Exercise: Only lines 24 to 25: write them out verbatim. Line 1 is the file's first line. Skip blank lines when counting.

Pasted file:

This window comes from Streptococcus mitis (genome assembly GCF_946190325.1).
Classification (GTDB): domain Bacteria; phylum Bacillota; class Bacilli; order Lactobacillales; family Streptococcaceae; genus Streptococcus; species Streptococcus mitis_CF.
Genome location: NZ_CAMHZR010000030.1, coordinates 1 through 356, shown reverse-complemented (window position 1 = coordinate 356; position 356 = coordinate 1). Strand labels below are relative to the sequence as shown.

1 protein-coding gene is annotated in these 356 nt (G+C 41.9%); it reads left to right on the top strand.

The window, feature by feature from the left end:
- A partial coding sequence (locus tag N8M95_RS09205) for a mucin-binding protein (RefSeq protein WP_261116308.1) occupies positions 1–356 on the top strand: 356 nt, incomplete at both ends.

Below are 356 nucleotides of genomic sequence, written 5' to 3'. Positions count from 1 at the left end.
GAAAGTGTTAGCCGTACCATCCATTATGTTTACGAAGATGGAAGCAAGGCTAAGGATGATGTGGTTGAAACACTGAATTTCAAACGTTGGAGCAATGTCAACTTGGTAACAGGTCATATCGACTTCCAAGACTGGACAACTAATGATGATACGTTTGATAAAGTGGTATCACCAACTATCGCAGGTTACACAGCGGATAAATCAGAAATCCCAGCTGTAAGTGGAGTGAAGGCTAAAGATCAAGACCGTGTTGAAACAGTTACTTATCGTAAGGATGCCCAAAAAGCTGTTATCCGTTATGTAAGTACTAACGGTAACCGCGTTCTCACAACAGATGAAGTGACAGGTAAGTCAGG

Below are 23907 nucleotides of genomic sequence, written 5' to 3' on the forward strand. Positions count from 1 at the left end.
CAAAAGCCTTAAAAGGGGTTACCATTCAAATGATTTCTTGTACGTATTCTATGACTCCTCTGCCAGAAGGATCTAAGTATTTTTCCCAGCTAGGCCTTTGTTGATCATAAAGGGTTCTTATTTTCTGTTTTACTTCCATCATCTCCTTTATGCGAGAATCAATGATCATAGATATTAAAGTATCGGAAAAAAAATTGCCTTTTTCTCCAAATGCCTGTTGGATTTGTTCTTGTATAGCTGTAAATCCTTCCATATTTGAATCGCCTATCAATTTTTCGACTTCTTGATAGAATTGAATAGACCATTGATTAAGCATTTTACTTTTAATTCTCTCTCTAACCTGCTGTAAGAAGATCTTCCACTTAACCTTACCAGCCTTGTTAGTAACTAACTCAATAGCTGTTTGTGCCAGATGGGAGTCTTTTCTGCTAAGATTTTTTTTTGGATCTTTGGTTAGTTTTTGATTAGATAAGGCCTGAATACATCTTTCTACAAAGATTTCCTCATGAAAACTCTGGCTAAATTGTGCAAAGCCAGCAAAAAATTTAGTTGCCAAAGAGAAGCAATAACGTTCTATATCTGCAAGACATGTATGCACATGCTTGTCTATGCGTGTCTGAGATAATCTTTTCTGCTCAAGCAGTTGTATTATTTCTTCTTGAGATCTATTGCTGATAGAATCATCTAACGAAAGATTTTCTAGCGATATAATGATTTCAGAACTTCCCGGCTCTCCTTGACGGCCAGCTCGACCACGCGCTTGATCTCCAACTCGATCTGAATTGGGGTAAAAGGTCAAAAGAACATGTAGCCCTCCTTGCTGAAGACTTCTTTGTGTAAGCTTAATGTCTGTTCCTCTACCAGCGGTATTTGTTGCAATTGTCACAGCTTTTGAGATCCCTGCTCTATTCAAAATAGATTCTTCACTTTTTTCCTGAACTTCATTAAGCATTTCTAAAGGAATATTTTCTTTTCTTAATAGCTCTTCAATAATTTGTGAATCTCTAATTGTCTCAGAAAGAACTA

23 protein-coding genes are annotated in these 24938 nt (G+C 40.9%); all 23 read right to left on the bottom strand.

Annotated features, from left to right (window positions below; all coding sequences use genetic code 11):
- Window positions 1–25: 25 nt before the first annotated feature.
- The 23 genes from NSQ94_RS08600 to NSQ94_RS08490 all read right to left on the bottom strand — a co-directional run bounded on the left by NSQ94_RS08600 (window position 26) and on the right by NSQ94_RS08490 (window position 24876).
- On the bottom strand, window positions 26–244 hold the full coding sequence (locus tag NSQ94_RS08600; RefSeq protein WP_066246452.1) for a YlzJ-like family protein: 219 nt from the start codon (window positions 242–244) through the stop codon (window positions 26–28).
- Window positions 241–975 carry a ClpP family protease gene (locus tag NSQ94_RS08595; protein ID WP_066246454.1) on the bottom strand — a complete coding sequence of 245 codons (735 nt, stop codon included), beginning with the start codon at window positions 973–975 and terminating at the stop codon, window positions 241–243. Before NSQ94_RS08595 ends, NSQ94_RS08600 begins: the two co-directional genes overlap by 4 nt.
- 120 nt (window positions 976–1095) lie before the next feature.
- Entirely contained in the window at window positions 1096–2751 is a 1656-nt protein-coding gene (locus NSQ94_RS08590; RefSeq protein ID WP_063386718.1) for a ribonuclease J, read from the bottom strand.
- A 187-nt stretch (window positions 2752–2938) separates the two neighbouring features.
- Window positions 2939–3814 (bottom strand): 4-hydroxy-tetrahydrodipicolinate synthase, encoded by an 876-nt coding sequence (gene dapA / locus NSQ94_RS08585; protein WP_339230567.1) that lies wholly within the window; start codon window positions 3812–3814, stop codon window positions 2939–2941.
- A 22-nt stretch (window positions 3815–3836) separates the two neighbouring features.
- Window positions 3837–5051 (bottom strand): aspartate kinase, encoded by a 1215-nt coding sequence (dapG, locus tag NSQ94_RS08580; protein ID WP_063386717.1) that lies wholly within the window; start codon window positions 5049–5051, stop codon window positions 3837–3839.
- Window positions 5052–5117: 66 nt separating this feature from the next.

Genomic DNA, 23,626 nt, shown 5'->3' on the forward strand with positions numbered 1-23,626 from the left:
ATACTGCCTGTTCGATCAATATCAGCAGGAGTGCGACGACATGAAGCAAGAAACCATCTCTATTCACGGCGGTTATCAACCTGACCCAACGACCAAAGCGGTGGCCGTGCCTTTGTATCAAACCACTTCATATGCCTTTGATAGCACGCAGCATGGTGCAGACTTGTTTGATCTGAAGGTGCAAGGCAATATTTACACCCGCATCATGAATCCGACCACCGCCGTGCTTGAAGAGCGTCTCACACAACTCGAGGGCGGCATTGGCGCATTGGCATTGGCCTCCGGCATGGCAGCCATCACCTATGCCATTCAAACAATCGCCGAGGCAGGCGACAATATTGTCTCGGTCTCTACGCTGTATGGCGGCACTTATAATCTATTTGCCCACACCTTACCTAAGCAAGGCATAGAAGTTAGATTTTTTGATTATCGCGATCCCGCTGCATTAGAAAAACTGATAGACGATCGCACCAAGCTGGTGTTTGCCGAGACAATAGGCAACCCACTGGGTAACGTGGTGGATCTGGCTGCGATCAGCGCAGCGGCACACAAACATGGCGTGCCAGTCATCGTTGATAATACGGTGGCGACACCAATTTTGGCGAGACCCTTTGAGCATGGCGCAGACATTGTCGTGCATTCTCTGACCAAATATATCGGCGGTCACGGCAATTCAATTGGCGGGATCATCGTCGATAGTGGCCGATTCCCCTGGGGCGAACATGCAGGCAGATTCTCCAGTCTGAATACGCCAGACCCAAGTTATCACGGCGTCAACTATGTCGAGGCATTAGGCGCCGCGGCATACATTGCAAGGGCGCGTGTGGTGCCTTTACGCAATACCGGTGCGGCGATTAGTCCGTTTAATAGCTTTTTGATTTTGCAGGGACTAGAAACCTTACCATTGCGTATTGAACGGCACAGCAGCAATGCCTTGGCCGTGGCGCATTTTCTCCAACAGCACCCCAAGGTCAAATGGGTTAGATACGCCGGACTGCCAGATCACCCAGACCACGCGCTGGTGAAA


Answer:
Genomic DNA, 23,626 nt, shown 5'->3' on the forward strand with positions numbered 1-23,626 from the left:
ATACTGCCTGTTCGATCAATATCAGCAGGAGTGCGACGACATGAAGCAAGAAACCATCTCTATTCACGGCGGTTATCAACCTGACCCAACGACCAAAGCGGTGGCCGTGCCTTTGTATCAAACCACTTCATATGCCTTTGATAGCACGCAGCATGGTGCAGACTTGTTTGATCTGAAGGTGCAAGGCAATATTTACACCCGCATCATGAATCCGACCACCGCCGTGCTTGAAGAGCGTCTCACACAACTCGAGGGCGGCATTGGCGCATTGGCATTGGCCTCCGGCATGGCAGCCATCACCTATGCCATTCAAACAATCGCCGAGGCAGGCGACAATATTGTCTCGGTCTCTACGCTGTATGGCGGCACTTATAATCTATTTGCCCACACCTTACCTAAGCAAGGCATAGAAGTTAGATTTTTTGATTATCGCGATCCCGCTGCATTAGAAAAACTGATAGACGATCGCACCAAGCTGGTGTTTGCCGAGACAATAGGCAACCCACTGGGTAACGTGGTGGATCTGGCTGCGATCAGCGCAGCGGCACACAAACATGGCGTGCCAGTCATCGTTGATAATACGGTGGCGACACCAATTTTGGCGAGACCCTTTGAGCATGGCGCAGACATTGTCGTGCATTCTCTGACCAAATATATCGGCGGTCACGGCAATTCAATTGGCGGGATCATCGTCGATAGTGGCCGATTCCCCTGGGGCGAACATGCAGGCAGATTCTCCAGTCTGAATACGCCAGACCCAAGTTATCACGGCGTCAACTATGTCGAGGCATTAGGCGCCGCGGCATACATTGCAAGGGCGCGTGTGGTGCCTTTACGCAATACCGGTGCGGCGATTAGTCCGTTTAATAGCTTTTTGATTTTGCAGGGACTAGAAACCTTACCATTGCGTATTGAACGGCACAGCAGCAATGCCTTGGCCGTGGCGCATTTTCTCCAACAGCACCCCAAGGTCAAATGGGTTAGATACGCCGGACTGCCAGATCACCCAGACCACGCGCTGGTGAAA